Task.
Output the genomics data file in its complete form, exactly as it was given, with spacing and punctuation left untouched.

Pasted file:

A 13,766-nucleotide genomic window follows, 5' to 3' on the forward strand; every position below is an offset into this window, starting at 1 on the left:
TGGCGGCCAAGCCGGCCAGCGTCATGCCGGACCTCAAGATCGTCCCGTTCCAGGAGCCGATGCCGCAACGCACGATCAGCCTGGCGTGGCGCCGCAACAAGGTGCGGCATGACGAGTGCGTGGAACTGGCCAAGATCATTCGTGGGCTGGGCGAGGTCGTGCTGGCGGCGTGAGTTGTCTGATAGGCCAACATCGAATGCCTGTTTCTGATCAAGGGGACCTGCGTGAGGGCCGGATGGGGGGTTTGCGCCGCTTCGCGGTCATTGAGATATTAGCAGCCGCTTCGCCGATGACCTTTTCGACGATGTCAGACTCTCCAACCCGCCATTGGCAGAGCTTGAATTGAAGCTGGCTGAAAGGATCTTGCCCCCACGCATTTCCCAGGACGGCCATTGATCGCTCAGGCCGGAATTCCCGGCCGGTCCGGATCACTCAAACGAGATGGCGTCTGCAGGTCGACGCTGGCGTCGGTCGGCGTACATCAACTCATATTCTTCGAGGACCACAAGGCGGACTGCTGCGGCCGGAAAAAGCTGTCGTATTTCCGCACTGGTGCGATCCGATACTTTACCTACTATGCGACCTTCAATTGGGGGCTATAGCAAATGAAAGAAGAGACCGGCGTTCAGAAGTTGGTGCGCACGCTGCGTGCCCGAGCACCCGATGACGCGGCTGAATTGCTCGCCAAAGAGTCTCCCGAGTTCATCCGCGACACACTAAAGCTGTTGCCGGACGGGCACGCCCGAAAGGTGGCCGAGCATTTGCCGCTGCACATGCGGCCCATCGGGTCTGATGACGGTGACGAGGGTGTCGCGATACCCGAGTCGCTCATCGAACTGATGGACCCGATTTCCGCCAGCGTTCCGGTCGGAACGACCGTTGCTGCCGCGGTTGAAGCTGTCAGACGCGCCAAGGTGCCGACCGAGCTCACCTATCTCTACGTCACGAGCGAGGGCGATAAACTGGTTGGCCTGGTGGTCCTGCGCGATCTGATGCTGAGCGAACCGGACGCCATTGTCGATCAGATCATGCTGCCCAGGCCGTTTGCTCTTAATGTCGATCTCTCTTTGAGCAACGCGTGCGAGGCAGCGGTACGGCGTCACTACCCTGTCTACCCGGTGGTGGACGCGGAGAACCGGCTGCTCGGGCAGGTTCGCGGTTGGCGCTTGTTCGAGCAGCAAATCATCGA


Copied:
A 13,766-nucleotide genomic window follows, 5' to 3' on the forward strand; every position below is an offset into this window, starting at 1 on the left:
TGGCGGCCAAGCCGGCCAGCGTCATGCCGGACCTCAAGATCGTCCCGTTCCAGGAGCCGATGCCGCAACGCACGATCAGCCTGGCGTGGCGCCGCAACAAGGTGCGGCATGACGAGTGCGTGGAACTGGCCAAGATCATTCGTGGGCTGGGCGAGGTCGTGCTGGCGGCGTGAGTTGTCTGATAGGCCAACATCGAATGCCTGTTTCTGATCAAGGGGACCTGCGTGAGGGCCGGATGGGGGGTTTGCGCCGCTTCGCGGTCATTGAGATATTAGCAGCCGCTTCGCCGATGACCTTTTCGACGATGTCAGACTCTCCAACCCGCCATTGGCAGAGCTTGAATTGAAGCTGGCTGAAAGGATCTTGCCCCCACGCATTTCCCAGGACGGCCATTGATCGCTCAGGCCGGAATTCCCGGCCGGTCCGGATCACTCAAACGAGATGGCGTCTGCAGGTCGACGCTGGCGTCGGTCGGCGTACATCAACTCATATTCTTCGAGGACCACAAGGCGGACTGCTGCGGCCGGAAAAAGCTGTCGTATTTCCGCACTGGTGCGATCCGATACTTTACCTACTATGCGACCTTCAATTGGGGGCTATAGCAAATGAAAGAAGAGACCGGCGTTCAGAAGTTGGTGCGCACGCTGCGTGCCCGAGCACCCGATGACGCGGCTGAATTGCTCGCCAAAGAGTCTCCCGAGTTCATCCGCGACACACTAAAGCTGTTGCCGGACGGGCACGCCCGAAAGGTGGCCGAGCATTTGCCGCTGCACATGCGGCCCATCGGGTCTGATGACGGTGACGAGGGTGTCGCGATACCCGAGTCGCTCATCGAACTGATGGACCCGATTTCCGCCAGCGTTCCGGTCGGAACGACCGTTGCTGCCGCGGTTGAAGCTGTCAGACGCGCCAAGGTGCCGACCGAGCTCACCTATCTCTACGTCACGAGCGAGGGCGATAAACTGGTTGGCCTGGTGGTCCTGCGCGATCTGATGCTGAGCGAACCGGACGCCATTGTCGATCAGATCATGCTGCCCAGGCCGTTTGCTCTTAATGTCGATCTCTCTTTGAGCAACGCGTGCGAGGCAGCGGTACGGCGTCACTACCCTGTCTACCCGGTGGTGGACGCGGAGAACCGGCTGCTCGGGCAGGTTCGCGGTTGGCGCTTGTTCGAGCAGCAAATCATCGA